Last Updated: 2023-10-12
Author(s): Navarini A.A.
Alopecia syphilitica was first described by Hutchinson in the 19th century.
Syphilitic hair loss
Alopecia syphilitica is a form of hair loss that occurs as a result of secondary infection with syphilis and is characterised by irregular, moth-eaten hair loss.
Age peak: Alopecia syphilitica affects adults who have syphilis, with no age preference.
Gender: Both sexes are equally affected
Geography and ethnicity: The disease occurs worldwide and shows no ethnic preference.
There is no specific classification for alopecia syphilitica. It is a manifestation of secondary syphilis.
The aetiology of alopecia syphilitica is due to infection with Treponema pallidum, the causative agent of syphilis.
Alopecia syphilitica presents as irregular, moth-eaten hair loss that may occur diffusely or in multiple, clearly circumscribed, hairless areas.
The diagnosis of alopecia syphilitica is based on clinical findings, history of syphilis infection and serological tests to detect Treponema pallidum.
Alopecia syphilitica predominantly affects the scalp.
Risk factors for alopecia syphilitica are unprotected sexual intercourse, previous syphilis infection and comorbidities such as HIV.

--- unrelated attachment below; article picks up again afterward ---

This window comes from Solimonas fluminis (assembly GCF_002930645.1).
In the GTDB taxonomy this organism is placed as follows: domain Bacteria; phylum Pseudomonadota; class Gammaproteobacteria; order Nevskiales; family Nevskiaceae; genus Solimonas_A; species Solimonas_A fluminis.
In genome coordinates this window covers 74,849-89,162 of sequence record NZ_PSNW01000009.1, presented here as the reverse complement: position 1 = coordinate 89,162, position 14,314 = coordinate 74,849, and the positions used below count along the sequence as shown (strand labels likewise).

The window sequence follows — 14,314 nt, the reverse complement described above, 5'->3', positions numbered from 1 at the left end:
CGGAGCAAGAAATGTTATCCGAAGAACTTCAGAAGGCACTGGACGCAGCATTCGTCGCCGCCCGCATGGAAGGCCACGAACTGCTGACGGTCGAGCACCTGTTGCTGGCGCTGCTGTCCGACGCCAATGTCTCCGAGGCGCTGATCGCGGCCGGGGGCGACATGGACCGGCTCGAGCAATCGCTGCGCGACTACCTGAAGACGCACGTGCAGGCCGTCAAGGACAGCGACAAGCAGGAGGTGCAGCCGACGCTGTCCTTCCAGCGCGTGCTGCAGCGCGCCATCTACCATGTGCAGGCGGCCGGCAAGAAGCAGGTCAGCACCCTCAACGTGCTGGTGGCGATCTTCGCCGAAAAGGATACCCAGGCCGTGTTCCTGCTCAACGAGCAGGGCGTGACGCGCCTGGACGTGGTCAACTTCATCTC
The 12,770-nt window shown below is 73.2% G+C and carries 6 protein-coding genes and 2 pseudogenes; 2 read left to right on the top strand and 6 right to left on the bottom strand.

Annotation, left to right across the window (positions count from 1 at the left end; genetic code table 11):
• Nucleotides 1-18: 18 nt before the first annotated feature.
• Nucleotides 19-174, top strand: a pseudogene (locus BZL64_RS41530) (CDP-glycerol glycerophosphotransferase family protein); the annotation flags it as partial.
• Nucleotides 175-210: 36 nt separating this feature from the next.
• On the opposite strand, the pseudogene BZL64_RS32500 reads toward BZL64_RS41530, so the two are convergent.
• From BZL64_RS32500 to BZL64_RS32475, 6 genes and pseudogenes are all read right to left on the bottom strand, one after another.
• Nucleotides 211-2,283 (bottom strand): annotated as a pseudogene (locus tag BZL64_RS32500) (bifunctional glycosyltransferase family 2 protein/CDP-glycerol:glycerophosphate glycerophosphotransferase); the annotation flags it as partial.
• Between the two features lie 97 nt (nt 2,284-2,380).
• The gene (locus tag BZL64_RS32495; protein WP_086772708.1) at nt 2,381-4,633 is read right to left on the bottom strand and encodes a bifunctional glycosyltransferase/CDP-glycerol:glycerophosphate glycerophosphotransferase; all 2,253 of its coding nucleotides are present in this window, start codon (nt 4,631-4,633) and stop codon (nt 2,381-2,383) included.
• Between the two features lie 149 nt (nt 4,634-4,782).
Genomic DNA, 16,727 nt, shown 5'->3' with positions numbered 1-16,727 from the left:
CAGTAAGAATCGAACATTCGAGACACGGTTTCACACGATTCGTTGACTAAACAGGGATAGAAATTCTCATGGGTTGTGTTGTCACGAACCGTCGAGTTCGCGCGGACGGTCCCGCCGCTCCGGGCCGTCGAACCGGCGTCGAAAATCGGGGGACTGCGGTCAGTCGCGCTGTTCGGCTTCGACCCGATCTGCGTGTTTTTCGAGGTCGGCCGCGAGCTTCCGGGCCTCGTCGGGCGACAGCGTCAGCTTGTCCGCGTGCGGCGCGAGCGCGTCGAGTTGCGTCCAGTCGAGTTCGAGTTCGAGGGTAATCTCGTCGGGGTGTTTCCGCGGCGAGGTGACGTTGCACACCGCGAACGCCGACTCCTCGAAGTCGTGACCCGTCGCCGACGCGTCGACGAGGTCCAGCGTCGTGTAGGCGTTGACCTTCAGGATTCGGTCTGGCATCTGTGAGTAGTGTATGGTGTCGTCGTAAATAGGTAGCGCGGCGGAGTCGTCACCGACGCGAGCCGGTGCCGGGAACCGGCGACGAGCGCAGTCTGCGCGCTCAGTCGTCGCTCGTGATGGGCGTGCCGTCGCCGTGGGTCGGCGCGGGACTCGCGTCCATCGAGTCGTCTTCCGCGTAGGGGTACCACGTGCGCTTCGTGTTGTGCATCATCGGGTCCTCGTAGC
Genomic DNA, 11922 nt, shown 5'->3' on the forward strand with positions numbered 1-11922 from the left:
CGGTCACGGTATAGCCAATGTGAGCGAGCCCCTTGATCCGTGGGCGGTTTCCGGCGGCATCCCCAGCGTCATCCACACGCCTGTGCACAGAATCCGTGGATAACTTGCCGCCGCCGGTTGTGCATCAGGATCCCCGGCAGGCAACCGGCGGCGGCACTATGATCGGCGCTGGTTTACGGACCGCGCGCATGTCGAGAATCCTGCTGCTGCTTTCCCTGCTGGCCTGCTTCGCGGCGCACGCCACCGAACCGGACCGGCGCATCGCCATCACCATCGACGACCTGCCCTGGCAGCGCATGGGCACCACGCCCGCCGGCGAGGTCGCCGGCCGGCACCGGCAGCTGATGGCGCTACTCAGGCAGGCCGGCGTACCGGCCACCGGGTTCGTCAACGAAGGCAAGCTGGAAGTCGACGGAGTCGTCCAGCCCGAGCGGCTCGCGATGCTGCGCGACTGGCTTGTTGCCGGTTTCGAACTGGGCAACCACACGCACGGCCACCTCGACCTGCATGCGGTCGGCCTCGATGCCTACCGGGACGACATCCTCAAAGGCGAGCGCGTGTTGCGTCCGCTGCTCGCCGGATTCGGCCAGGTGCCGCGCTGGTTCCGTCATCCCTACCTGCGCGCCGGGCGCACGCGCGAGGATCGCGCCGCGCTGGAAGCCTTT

Histopathological findings in alopecia syphilitica are non-specific and may show perifollicular inflammation, hyperkeratosis, papillomatosis and epidermal atrophy. The Treponema pallidum pathogens can be detected in the tissues with immunohistochemical staining.
Untreated, alopecia syphilitica can lead to permanent hair loss.
With adequate antibiotic therapy, the prognosis of alopecia syphilitica is good and hair loss is usually reversible. Without therapy, however, hair loss can be permanent.
Prophylaxis for alopecia syphilitica consists of prevention of syphilis infection through safer sex practices and education about the risks of infection.
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